I didn’t use the radio in the shower as it was intended. Instead, I put it next to my bed. At night, I went to sleep listening to Johnny Carson or, if I stayed up late enough, David Letterman. During prime time, I could stay out in the living room and watch TV with my siblings, or I could retreat to my bedroom and listen to a sitcom while I did my homework (on those rare occasions when I did my homework). It’s true that some jokes or plot twists didn’t work without the visuals, but I could make sense of most shows. It was never my prime way of enjoying television, but it was a great supplement.

Years later, when I moved to New York, the radio came with me. I lived in a tiny apartment without a TV for the first couple years and the radio was the only way I was able to enjoy TV programs. When I took up running, I bought a walkman so I could listen to music while I exercise. I was pleased to discover a walkman model that received TV signals. I sometimes brought it to work and listened to Ed Koch on The People’s Court during my lunch break. (Unfortunately, daytime TV is just as bad without the visuals).

Today, that original Tap Tunes shower radio is still with me in my apartment. I’ve finally moved it to its intended destination, the bathroom, where it mostly plays the local NPR station while I shower. It’s rarely tuned to TV. But I also have a bedside alarm clock that gets TV audio, so I can still tune in at night. In the two weeks that Conan O’Brian has been hosting the Tonight Show, listening to him as I go to sleep has already become a tradition, and I only have a few days left to enjoy it before all my TV radios stop working.

Is there a future for TV on the radio? There are already so-called “HD” radios that receive digital broadcasts over AM and FM. Could they be expanded to receive TV audio as well? And if so, what kind of reception could I expect without needing a rooftop antenna just for my alarm clock radio?

This wi-fi clock radio by Aluratek may be my best compromise. It gets thousands of internet radio stations, and allows you to add your own, so I could listen to one of the streaming Old Time Radio stations found on-line and pretend that I live in the 1950s. But even with all the options that internet streaming provides, I’ll still miss the ability to listen to live TV on the radio.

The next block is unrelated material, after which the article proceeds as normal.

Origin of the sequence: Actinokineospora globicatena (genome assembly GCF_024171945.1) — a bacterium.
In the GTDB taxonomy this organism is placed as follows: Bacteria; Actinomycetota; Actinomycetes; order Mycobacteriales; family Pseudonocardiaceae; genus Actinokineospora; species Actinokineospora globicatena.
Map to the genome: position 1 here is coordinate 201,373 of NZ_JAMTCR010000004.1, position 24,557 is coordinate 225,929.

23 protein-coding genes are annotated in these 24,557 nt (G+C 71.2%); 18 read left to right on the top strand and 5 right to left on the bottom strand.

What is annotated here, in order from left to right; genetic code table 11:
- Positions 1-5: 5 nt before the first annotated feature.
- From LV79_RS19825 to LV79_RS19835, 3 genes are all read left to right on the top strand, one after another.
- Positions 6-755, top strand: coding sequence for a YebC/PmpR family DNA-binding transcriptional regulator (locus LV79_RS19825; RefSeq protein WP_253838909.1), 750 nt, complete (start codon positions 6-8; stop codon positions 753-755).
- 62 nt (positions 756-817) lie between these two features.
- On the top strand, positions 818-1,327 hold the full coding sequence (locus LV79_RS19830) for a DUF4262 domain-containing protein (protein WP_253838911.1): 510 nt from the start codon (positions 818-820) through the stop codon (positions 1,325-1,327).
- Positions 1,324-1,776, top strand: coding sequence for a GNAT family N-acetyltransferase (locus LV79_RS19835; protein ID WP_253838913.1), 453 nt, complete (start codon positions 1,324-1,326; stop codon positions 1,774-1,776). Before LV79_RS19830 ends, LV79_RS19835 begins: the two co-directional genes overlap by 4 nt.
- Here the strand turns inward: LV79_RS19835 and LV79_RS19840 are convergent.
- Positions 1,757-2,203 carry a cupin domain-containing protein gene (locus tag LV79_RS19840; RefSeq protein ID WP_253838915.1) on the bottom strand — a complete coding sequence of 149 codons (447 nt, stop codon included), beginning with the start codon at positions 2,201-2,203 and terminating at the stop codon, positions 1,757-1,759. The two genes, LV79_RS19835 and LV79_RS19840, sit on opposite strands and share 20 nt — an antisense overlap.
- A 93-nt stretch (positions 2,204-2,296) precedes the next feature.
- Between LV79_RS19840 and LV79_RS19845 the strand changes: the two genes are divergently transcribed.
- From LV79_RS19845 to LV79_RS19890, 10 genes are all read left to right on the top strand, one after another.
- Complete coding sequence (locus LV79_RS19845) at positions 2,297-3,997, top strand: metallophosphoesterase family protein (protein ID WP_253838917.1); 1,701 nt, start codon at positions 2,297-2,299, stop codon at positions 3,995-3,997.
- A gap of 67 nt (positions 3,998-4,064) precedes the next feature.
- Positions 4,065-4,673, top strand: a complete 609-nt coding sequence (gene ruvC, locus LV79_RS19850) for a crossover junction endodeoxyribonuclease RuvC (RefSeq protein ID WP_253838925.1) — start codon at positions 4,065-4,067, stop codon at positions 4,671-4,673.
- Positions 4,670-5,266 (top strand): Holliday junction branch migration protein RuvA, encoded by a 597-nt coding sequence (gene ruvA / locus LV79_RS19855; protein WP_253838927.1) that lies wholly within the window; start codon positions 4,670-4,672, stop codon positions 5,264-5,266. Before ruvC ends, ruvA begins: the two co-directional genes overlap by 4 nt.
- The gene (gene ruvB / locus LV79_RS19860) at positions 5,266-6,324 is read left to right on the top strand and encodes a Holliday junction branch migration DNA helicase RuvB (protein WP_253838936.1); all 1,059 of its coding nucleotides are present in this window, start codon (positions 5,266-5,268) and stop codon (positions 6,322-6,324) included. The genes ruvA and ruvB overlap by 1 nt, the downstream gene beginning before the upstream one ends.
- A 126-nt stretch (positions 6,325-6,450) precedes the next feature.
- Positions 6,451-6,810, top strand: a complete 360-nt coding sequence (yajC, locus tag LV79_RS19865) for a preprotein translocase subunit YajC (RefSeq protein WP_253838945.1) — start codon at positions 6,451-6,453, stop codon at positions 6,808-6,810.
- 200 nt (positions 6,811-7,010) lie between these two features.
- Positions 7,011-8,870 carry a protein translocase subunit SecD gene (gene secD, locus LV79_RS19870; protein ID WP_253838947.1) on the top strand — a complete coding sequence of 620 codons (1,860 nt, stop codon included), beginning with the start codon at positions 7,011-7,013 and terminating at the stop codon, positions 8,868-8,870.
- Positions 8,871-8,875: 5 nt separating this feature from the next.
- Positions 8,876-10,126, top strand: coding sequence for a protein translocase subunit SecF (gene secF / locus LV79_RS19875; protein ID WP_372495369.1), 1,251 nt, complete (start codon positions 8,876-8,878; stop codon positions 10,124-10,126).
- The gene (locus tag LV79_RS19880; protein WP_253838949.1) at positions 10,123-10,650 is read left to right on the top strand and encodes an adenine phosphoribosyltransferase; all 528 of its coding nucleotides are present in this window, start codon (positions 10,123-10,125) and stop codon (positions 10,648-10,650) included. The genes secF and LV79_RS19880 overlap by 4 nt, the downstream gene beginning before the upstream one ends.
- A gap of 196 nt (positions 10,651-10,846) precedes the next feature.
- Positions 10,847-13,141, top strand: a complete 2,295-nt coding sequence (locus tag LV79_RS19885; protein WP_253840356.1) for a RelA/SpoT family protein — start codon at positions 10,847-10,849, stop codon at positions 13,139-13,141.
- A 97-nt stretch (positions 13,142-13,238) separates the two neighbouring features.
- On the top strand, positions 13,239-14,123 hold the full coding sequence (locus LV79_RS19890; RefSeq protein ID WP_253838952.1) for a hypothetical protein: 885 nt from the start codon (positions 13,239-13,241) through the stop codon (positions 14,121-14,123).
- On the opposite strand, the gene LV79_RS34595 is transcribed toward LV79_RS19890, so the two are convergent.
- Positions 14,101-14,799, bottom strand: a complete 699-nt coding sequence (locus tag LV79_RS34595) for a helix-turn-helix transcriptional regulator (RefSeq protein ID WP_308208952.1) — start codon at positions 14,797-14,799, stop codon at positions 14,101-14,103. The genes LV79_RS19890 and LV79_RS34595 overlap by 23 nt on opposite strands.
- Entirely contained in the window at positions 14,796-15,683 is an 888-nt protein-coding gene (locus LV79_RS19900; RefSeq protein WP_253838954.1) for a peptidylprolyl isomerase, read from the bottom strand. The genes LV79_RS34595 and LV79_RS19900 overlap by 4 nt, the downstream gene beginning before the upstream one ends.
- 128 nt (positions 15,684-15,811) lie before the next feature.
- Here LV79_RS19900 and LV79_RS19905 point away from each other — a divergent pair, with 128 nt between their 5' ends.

Previously: Idea: “CSI: Drive Time”

June 1, 2009

The blog post picture from beyond the grave

I don’t know who first asked what chairs would look like if our knees bent the other way, but that old question may have been in the back of my mind a couple years ago when I found myself wondering how things would be designed differently if our middle fingers bent the other way. Would that make life more difficult? Or would it make certain tasks easier? What would musical instruments look like? What about computers, or eating utensils? Is there any way that having a backwards middle finger would be useful?

I considered writing a blog entry pondering this question. As I like to do, I came up with a photo-illustration to accompany the blog entry. I took a couple photos, played around a bit in Photoshop, and accidentally ended up with an image that is so bizarrely disturbing that I can actually feel my brain having trouble making sense of it. I could not in good conscience subject an unsuspecting reader to this photo. So I killed the whole post.

I just came across the file now, and it still disturbs me. But I hate to let a good disturbing image go to waste, so now with the proper context, and a build-up designed to minimize the shock, I present the photo illustration that I killed two years ago. Click on the pixelated version below and get ready to look away:

Backwards Finger